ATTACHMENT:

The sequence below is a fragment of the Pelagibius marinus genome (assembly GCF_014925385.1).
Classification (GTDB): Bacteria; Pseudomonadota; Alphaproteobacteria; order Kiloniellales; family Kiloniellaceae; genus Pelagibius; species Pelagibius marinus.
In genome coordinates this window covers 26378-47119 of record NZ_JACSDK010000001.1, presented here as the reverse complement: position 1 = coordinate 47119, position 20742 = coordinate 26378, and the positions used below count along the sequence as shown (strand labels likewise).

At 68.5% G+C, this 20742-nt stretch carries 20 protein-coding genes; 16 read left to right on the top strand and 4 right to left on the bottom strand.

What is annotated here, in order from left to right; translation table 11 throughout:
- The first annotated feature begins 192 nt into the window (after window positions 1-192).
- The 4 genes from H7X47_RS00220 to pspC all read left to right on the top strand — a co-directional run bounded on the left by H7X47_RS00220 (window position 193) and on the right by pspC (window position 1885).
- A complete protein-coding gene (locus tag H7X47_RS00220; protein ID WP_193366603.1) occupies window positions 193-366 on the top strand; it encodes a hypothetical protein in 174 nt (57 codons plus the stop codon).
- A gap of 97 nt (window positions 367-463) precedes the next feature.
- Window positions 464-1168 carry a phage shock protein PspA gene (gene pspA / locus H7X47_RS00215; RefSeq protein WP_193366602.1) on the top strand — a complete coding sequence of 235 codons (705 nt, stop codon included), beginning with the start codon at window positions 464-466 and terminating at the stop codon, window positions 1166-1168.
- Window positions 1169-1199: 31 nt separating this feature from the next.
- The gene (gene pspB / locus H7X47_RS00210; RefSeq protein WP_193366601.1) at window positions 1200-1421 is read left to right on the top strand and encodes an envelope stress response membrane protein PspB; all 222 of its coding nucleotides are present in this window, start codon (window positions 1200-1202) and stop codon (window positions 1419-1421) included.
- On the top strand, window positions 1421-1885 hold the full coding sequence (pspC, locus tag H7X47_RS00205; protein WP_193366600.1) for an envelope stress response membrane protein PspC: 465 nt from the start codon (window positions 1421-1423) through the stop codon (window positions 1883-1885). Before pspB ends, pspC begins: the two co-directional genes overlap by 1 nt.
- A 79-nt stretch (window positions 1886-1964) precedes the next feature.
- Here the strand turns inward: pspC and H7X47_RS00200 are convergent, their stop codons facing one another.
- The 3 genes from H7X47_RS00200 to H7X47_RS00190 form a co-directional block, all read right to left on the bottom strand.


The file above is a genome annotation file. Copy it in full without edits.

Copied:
The sequence below is a fragment of the Pelagibius marinus genome (assembly GCF_014925385.1).
Classification (GTDB): Bacteria; Pseudomonadota; Alphaproteobacteria; order Kiloniellales; family Kiloniellaceae; genus Pelagibius; species Pelagibius marinus.
In genome coordinates this window covers 26378-47119 of record NZ_JACSDK010000001.1, presented here as the reverse complement: position 1 = coordinate 47119, position 20742 = coordinate 26378, and the positions used below count along the sequence as shown (strand labels likewise).

At 68.5% G+C, this 20742-nt stretch carries 20 protein-coding genes; 16 read left to right on the top strand and 4 right to left on the bottom strand.

What is annotated here, in order from left to right; translation table 11 throughout:
- The first annotated feature begins 192 nt into the window (after window positions 1-192).
- The 4 genes from H7X47_RS00220 to pspC all read left to right on the top strand — a co-directional run bounded on the left by H7X47_RS00220 (window position 193) and on the right by pspC (window position 1885).
- A complete protein-coding gene (locus tag H7X47_RS00220; protein ID WP_193366603.1) occupies window positions 193-366 on the top strand; it encodes a hypothetical protein in 174 nt (57 codons plus the stop codon).
- A gap of 97 nt (window positions 367-463) precedes the next feature.
- Window positions 464-1168 carry a phage shock protein PspA gene (gene pspA / locus H7X47_RS00215; RefSeq protein WP_193366602.1) on the top strand — a complete coding sequence of 235 codons (705 nt, stop codon included), beginning with the start codon at window positions 464-466 and terminating at the stop codon, window positions 1166-1168.
- Window positions 1169-1199: 31 nt separating this feature from the next.
- The gene (gene pspB / locus H7X47_RS00210; RefSeq protein WP_193366601.1) at window positions 1200-1421 is read left to right on the top strand and encodes an envelope stress response membrane protein PspB; all 222 of its coding nucleotides are present in this window, start codon (window positions 1200-1202) and stop codon (window positions 1419-1421) included.
- On the top strand, window positions 1421-1885 hold the full coding sequence (pspC, locus tag H7X47_RS00205; protein WP_193366600.1) for an envelope stress response membrane protein PspC: 465 nt from the start codon (window positions 1421-1423) through the stop codon (window positions 1883-1885). Before pspB ends, pspC begins: the two co-directional genes overlap by 1 nt.
- A 79-nt stretch (window positions 1886-1964) precedes the next feature.
- Here the strand turns inward: pspC and H7X47_RS00200 are convergent, their stop codons facing one another.
- The 3 genes from H7X47_RS00200 to H7X47_RS00190 form a co-directional block, all read right to left on the bottom strand.